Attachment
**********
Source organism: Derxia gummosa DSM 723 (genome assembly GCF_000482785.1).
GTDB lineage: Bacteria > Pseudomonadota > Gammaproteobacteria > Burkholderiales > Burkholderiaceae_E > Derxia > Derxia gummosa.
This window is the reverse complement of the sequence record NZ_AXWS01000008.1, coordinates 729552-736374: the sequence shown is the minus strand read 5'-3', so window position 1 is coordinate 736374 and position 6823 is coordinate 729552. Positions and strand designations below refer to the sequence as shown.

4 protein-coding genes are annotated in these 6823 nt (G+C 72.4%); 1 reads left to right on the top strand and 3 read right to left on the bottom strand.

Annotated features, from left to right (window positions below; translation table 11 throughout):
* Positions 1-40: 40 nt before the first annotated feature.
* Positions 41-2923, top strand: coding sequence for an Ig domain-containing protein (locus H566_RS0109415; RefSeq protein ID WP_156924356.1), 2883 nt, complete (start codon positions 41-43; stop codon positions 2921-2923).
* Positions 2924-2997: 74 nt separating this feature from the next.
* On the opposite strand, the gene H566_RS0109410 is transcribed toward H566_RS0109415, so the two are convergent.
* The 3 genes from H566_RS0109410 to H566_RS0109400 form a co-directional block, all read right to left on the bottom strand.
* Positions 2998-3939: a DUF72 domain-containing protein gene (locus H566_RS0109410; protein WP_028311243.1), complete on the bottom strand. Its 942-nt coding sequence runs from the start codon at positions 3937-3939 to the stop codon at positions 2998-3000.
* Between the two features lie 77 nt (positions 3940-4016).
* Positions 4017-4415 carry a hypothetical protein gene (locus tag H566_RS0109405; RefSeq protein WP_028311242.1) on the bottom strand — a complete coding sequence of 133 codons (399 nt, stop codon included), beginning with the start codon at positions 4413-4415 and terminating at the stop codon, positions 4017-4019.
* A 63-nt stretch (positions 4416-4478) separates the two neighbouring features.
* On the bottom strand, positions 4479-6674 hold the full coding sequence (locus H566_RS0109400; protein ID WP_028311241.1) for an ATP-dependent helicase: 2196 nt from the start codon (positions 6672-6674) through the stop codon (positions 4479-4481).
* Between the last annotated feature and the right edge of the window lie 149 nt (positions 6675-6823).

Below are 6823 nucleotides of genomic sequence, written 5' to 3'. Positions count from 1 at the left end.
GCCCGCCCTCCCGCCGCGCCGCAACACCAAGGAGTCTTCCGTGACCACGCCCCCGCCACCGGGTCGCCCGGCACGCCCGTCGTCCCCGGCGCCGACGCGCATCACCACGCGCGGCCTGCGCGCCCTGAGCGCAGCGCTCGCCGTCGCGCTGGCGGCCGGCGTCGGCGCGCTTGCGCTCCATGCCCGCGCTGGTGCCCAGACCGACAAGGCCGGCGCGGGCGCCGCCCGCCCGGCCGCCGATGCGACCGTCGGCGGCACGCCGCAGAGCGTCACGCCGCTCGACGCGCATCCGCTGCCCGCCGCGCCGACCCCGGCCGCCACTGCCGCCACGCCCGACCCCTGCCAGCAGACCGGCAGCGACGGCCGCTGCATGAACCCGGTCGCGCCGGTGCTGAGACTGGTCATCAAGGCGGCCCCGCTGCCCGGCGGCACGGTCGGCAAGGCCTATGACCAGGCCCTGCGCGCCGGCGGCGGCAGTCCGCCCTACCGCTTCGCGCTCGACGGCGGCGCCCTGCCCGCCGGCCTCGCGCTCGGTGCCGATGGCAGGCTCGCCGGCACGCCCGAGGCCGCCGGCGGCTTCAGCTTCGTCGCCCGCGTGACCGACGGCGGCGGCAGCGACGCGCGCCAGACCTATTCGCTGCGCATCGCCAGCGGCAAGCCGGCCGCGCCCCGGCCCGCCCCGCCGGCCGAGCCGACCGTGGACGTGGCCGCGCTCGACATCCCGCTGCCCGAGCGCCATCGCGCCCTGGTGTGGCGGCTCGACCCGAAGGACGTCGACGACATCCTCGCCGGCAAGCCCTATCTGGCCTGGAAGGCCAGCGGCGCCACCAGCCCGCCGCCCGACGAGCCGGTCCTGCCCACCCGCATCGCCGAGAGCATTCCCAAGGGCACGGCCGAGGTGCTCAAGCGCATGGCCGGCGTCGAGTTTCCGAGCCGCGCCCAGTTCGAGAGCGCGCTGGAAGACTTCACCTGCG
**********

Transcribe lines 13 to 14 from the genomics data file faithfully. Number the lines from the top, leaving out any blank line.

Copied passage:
* Positions 4017-4415 carry a hypothetical protein gene (locus tag H566_RS0109405; RefSeq protein WP_028311242.1) on the bottom strand — a complete coding sequence of 133 codons (399 nt, stop codon included), beginning with the start codon at positions 4413-4415 and terminating at the stop codon, positions 4017-4019.
* A 63-nt stretch (positions 4416-4478) separates the two neighbouring features.